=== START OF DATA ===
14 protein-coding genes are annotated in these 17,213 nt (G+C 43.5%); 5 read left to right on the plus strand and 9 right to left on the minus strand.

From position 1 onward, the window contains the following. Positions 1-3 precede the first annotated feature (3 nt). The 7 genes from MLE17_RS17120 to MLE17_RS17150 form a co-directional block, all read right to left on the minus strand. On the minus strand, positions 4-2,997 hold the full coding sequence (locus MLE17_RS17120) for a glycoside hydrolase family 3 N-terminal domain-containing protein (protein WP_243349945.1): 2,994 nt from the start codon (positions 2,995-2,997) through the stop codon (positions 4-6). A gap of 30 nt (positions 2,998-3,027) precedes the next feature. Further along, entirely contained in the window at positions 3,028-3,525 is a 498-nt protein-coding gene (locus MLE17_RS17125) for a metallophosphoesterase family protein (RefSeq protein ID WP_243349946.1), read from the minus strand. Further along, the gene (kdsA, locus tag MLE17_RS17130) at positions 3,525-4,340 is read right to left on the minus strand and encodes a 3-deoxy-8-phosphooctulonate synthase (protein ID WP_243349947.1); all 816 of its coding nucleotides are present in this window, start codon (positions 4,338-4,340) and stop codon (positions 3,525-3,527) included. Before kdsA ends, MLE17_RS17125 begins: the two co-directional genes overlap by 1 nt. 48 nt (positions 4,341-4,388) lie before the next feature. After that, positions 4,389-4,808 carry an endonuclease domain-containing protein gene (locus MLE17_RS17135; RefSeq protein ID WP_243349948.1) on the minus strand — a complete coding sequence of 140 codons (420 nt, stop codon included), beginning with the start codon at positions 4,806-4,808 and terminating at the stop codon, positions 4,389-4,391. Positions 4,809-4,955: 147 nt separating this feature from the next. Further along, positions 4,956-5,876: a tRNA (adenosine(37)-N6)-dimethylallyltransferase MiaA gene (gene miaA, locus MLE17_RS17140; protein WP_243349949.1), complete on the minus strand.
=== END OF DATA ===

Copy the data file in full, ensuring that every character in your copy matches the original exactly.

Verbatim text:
14 protein-coding genes are annotated in these 17,213 nt (G+C 43.5%); 5 read left to right on the plus strand and 9 right to left on the minus strand.

From position 1 onward, the window contains the following. Positions 1-3 precede the first annotated feature (3 nt). The 7 genes from MLE17_RS17120 to MLE17_RS17150 form a co-directional block, all read right to left on the minus strand. On the minus strand, positions 4-2,997 hold the full coding sequence (locus MLE17_RS17120) for a glycoside hydrolase family 3 N-terminal domain-containing protein (protein WP_243349945.1): 2,994 nt from the start codon (positions 2,995-2,997) through the stop codon (positions 4-6). A gap of 30 nt (positions 2,998-3,027) precedes the next feature. Further along, entirely contained in the window at positions 3,028-3,525 is a 498-nt protein-coding gene (locus MLE17_RS17125) for a metallophosphoesterase family protein (RefSeq protein ID WP_243349946.1), read from the minus strand. Further along, the gene (kdsA, locus tag MLE17_RS17130) at positions 3,525-4,340 is read right to left on the minus strand and encodes a 3-deoxy-8-phosphooctulonate synthase (protein ID WP_243349947.1); all 816 of its coding nucleotides are present in this window, start codon (positions 4,338-4,340) and stop codon (positions 3,525-3,527) included. Before kdsA ends, MLE17_RS17125 begins: the two co-directional genes overlap by 1 nt. 48 nt (positions 4,341-4,388) lie before the next feature. After that, positions 4,389-4,808 carry an endonuclease domain-containing protein gene (locus MLE17_RS17135; RefSeq protein ID WP_243349948.1) on the minus strand — a complete coding sequence of 140 codons (420 nt, stop codon included), beginning with the start codon at positions 4,806-4,808 and terminating at the stop codon, positions 4,389-4,391. Positions 4,809-4,955: 147 nt separating this feature from the next. Further along, positions 4,956-5,876: a tRNA (adenosine(37)-N6)-dimethylallyltransferase MiaA gene (gene miaA, locus MLE17_RS17140; protein WP_243349949.1), complete on the minus strand.